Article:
Food Delivery – A Fresh Perspective

About this white paper

This white paper has been created off the back of Post&Parcel Live: The Food Delivery Seminar, a one day event that takes place in London on 25th January 2018. We asked experts where they felt the food delivery industry was heading and published their thoughts in this white paper.

The Post&Parcel Live Seminars are intimate, one-day content and discussion led events for professionals involved in the post and parcel industry. The seminars feature keynote speeches from prominent experts, case studies from successful operators and open discussions with the audience and speakers. Find out more at

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We canvassed opinion from experts at Post&Parcel Live: The Food Delivery Seminar for insights on the direction of the food delivery industry. Download the white paper for free and get insights from DPD, Gett, Lil Packaging and more…

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Introduction to the white paper

Getting food delivered to your home used to be an insipid experience. You rummaged around the kitchen for those leaflets from the local eateries, took a family vote on “curry or pizza”, phoned through your order (after a long wait on hold), and then – after an even longer wait – your lukewarm meal would finally arrive. It was a world of limited choices, poor service and erratic ETAs.

How things have changed! There is now a much wider range of restaurants and retailers offering food-to-go to suit every budget and palate. And no more hanging on the telephone; you order online, either directly from the retailer/restaurant or through an aggregator like Just Eat. You don’t even have to make the short walk to your laptop – just use the app on your smartphone. What’s more, you can use apps to track your food’s journey to your door. Some apps can even be integrated with addressing systems so your food can be delivered wherever you happen to be – a leafy park, a sandy beach or a festival mosh pit.

This new world is made possible by a combination techno-wizardry at the back-end and an army of human helpers on the front line. But this human factor could be squeezed out of the equation, or at least reduced: we are now seeing glimpses of how technology could encroach further and become part of the physical delivery process, with drones, robots and autonomous vehicles.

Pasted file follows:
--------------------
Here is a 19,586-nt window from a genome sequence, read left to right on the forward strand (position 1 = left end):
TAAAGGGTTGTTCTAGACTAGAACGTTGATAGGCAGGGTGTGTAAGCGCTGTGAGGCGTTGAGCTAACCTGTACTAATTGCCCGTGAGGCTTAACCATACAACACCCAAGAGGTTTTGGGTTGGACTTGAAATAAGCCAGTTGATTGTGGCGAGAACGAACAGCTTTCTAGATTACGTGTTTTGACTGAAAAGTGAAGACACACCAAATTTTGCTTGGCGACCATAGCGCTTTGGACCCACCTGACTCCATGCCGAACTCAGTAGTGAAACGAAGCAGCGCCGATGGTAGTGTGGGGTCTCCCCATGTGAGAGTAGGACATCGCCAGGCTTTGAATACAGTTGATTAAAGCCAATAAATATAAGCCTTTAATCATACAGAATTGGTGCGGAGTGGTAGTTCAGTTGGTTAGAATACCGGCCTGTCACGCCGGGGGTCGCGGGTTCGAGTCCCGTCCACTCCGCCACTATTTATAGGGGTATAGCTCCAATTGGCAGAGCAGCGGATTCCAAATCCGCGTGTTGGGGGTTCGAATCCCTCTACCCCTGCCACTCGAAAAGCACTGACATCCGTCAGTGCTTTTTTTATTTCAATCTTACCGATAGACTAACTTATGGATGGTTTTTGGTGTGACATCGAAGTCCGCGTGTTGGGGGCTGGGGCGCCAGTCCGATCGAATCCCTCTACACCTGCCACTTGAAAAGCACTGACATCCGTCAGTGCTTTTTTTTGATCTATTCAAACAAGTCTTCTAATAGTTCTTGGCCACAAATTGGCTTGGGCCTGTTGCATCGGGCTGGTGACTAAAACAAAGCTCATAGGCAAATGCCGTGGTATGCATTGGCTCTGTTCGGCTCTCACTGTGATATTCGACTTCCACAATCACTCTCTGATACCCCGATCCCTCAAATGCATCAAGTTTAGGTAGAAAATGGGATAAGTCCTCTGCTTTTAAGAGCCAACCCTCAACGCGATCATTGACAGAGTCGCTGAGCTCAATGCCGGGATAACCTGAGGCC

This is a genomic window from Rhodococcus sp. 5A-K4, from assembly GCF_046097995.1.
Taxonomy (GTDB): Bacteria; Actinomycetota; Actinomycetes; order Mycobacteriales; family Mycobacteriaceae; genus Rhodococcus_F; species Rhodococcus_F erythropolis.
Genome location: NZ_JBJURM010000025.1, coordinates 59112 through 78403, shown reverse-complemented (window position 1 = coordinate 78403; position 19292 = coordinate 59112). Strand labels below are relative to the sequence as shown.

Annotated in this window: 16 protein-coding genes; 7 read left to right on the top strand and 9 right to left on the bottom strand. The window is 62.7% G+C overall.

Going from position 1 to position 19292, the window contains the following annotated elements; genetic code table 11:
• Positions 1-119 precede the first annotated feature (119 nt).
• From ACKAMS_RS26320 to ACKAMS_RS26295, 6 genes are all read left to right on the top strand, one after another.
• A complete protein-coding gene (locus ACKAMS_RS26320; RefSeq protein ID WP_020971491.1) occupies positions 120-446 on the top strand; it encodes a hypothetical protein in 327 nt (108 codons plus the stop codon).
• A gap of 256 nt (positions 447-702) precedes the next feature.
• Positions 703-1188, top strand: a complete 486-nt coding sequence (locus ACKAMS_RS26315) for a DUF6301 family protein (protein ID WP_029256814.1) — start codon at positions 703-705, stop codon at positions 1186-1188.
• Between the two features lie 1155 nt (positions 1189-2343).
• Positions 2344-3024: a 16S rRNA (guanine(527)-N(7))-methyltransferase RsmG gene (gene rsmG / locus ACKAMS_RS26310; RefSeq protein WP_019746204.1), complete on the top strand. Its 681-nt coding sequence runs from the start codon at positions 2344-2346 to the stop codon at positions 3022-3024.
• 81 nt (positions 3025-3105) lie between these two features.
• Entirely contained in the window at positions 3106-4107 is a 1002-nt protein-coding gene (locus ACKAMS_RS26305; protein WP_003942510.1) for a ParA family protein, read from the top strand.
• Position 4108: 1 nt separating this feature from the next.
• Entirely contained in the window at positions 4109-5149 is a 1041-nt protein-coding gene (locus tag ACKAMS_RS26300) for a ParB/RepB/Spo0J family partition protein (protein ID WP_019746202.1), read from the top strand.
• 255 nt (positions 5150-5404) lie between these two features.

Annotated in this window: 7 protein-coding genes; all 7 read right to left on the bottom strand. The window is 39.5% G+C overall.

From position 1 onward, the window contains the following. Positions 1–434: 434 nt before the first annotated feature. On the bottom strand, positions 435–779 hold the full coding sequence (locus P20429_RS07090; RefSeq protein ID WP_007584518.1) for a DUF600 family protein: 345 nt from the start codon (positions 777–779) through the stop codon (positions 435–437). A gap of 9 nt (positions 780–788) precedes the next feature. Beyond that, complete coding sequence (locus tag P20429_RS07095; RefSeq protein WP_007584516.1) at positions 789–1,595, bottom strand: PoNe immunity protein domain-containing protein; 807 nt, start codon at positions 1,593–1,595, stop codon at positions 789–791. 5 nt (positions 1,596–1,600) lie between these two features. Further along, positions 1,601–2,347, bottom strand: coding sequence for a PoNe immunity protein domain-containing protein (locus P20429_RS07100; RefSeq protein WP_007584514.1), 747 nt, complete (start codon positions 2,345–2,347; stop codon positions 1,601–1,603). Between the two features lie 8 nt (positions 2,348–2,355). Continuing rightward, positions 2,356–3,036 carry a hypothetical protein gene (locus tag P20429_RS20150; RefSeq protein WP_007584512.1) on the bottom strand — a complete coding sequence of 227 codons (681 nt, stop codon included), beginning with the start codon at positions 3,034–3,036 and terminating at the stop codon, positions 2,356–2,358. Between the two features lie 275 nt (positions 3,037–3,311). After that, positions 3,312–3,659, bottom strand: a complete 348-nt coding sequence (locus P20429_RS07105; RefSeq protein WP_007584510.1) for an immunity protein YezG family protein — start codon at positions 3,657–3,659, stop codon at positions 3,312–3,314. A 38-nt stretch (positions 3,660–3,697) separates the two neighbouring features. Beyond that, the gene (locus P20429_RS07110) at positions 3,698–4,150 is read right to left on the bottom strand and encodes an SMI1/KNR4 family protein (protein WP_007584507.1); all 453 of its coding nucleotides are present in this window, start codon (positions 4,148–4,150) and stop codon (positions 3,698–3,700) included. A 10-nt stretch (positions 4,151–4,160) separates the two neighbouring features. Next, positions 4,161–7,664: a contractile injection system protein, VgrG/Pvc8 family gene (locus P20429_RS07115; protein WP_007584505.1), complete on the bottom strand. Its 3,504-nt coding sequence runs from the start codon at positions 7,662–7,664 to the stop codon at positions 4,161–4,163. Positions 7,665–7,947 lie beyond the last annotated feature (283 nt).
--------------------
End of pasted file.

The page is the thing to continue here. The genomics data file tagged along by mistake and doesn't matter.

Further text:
Of course, the online food delivery menu is not restricted to restaurant-prepared meals. You can order “meal kits” from companies like Hello Fresh and all the major supermarkets and convenience chains now offer online food and grocery services. Indeed, food delivery is now a key part of their business. Over the 2017 Christmas season, for example, Sainsbury’s and Tesco both reported a significant boost to their food revenues, and their online food volumes in particular. Amazon, of course, also looms large with its Fresh and Prime Now offerings.

The food delivery market is worth billions and most retail analysts are convinced that it will be one of the fastest growing e-commerce sectors. Clearly, there is money to be made in food delivery, but the margins can be very tight – and in some cases even negative.

Retailers, restaurants and their delivery partners have all been experimenting with different models to make the process more efficient, and therefore profitable. We will continue to see more adjustments to the logistics of the supply chain. This could involve: finding new ways to recruit and reward the delivery staff; making vehicles more efficient and environmentally friendly; and offering customers more options like lockers/delivery box systems which can cut down on failed deliveries and speed up the process. There will also be more tweaking with the payment models. These could include a mix of subscription packages, offering free delivery for orders over a minimum spend, and premium charges for an extra fast delivery.

We need to think outside the box – and also think more about the box itself. There have been some major advances in food packaging. We now have containers that can keep hot, chilled and frozen food at their optimum temperature for many hours. Innovators like Lil Packaging have also developed “snug fit” solutions, which ensure that online food items can fit in parcel lockers or be delivered through a letterbox.

Finally, we need to reduce the amount of packaging used for food deliveries – and also make more of it recyclable or re-usable. Innovations in food delivery have brought much greater convenience and choice for the consumer, as well as exciting opportunities for food sellers and their delivery partners. Now we need to work together to control the commercial and environmental costs of this fast-growing industry.

About Post&Parcel Live

The Post&Parcel Live Seminars are intimate, one-day content and discussion led events for professionals involved in the post and parcel industry. The seminars feature keynote presentations from prominent experts, case studies from successful operators and open discussions with the audience and speakers.

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